A young woman embarks on a taboo relationship just after the fall of the Berlin Wall in Emily Atef’s elegant, erotic drama

Someday We'll Tell Each Other Everything

Source: Berlin International Film Festival

‘Someday We’ll Tell Each Other Everything’

Dir. Emily Atef. Germany. 2023. 132mins

In the 1998 comedy The Opposite of Sex, Christine Ricci’s cynical teenage heroine made ironic play on the clichéd movie line, “I never was the same again after that summer.” It’s a phrase that 19-year-old Maria (Marlene Burow) could justifiably use at the end of Emily Atef’s drama Someday We’ll Tell Each Other Everything – only in her case, the resonances would be deadly serious, not just personally, but nationally. Based on the 2011 novel by Daniela Krien, co-adapting the book with Atef, this film is a coming-of-age story both for its heroine and for Germany in 1990, making an uneasy transition from one modern era to another.

Atef’s film approaches the theme of taboo desire with fearless candour

Emotionally and erotically intense, elegantly crafted and superbly acted – not least by rising young talent Burow – the latest film by German-born French-Iranian director Atef follows her 2022 Vicky Krieps starrer More Than Ever, and marks a return to Berlin, where her 3 Days In Quiberon began its successful career in 2018. Atef’s new film, a small-scale drama nevertheless attaining novelistic richness, stands to be her most successful yet, especially given contemporary demand for intelligent stories told from a perspective of female desire.

The setting is the countryside of Thuringia, in the former East Germany, and the time is 1990 during the first summer after the fall of the Berlin Wall. Maria is supposed to be at school, but has decided to stay away during a difficult period: her mother Hannah (Jördis Triebel) is depressed, having lost her job when her workplace shut down as a direct result of Germany’s unification. Maria has moved in with the farming family of her devoted but callow young boyfriend, aspiring photographer Johannes (Cedric Eich), but it’s clear that Maria and her mother are retreating from their every day lives as part of the dazed state of uncertainty that seems to affect the former East at this critical moment.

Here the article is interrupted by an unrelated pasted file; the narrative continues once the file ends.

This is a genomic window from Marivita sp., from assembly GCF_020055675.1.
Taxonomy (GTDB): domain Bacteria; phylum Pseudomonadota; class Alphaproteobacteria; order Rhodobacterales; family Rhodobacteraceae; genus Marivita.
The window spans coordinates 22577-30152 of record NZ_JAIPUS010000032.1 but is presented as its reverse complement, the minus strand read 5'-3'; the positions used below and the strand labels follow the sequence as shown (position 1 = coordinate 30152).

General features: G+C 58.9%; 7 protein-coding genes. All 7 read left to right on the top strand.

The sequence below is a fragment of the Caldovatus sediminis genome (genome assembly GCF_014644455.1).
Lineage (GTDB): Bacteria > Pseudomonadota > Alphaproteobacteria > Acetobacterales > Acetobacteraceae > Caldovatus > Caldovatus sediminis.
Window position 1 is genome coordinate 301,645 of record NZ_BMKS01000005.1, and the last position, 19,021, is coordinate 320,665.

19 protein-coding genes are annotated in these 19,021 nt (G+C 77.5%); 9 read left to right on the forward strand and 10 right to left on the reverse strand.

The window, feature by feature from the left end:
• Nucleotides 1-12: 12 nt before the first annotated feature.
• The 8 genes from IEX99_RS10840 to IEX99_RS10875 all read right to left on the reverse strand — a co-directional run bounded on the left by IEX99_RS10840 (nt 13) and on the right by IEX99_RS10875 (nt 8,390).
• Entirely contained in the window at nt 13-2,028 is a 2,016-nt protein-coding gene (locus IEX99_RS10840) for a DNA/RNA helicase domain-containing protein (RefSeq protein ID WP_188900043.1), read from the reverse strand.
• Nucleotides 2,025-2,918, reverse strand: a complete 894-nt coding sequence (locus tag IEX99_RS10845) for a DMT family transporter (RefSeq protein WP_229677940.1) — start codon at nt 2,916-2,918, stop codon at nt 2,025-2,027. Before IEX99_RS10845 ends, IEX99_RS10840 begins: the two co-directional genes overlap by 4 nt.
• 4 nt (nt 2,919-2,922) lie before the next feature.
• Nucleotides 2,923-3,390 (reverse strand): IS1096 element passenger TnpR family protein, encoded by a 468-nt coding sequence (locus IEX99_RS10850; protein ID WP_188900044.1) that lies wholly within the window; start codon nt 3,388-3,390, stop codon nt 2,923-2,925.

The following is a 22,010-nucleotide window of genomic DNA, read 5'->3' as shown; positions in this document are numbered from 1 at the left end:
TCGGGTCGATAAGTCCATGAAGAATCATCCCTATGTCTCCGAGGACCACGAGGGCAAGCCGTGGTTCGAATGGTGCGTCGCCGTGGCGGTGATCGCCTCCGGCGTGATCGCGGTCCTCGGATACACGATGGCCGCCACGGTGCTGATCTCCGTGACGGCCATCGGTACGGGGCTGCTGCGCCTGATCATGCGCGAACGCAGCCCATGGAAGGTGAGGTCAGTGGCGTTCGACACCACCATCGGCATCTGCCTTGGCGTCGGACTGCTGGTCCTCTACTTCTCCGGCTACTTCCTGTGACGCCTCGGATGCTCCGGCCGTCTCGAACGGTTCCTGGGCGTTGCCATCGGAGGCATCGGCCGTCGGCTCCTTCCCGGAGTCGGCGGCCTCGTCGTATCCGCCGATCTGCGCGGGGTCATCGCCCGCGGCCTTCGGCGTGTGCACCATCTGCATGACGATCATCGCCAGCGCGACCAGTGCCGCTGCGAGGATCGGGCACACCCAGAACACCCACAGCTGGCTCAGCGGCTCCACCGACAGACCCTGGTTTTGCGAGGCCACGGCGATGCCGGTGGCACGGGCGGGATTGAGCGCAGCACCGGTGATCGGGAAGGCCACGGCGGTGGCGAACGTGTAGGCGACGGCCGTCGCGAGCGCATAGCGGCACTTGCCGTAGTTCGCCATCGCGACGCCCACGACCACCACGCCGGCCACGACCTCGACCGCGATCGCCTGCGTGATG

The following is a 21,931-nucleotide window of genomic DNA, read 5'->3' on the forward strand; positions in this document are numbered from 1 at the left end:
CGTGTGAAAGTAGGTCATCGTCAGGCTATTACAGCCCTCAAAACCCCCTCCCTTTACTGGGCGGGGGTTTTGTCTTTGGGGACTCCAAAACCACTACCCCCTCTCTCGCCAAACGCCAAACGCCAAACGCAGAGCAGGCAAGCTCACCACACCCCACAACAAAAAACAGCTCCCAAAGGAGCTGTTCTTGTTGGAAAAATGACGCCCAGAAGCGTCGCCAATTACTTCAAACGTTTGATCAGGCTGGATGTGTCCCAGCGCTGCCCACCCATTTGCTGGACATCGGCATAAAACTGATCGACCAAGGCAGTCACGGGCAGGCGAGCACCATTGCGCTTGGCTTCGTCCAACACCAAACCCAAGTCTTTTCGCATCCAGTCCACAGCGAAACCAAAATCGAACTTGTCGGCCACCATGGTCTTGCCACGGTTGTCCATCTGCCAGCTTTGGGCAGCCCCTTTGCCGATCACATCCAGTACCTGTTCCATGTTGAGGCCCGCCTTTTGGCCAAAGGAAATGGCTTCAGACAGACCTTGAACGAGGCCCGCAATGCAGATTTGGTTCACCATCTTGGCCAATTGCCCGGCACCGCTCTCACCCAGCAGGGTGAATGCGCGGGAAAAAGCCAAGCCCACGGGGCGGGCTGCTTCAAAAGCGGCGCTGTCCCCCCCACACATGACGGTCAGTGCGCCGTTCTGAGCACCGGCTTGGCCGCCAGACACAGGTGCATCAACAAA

While enjoying sex with Johannes, Maria withdraws somewhat, immersing herself into Dostoevsky’s The Brothers Karamazov – which supplies the quote that is the film’s title. But one rather suspects that she’s also been reading D.H. Lawrence on the side, as she soon finds herself troubled by a brooding neighbour of the family, solitary, Rottweiler-owning farmer Henner (Felix Kramer), said to be a ladies’ man and altogether a bad lot. Yet the 21-year age gap between Maria and her taciturn admirer won’t stop them from embarking on an emotionally stormy, intensely physical liaison. Maria’s capacity for keeping secrets will be tested to the maximum – but then, this is the former East Germany and the now defunct Stasi casts a long shadow, as do traces of the old ideologies, with which Maria was inculcated as a child.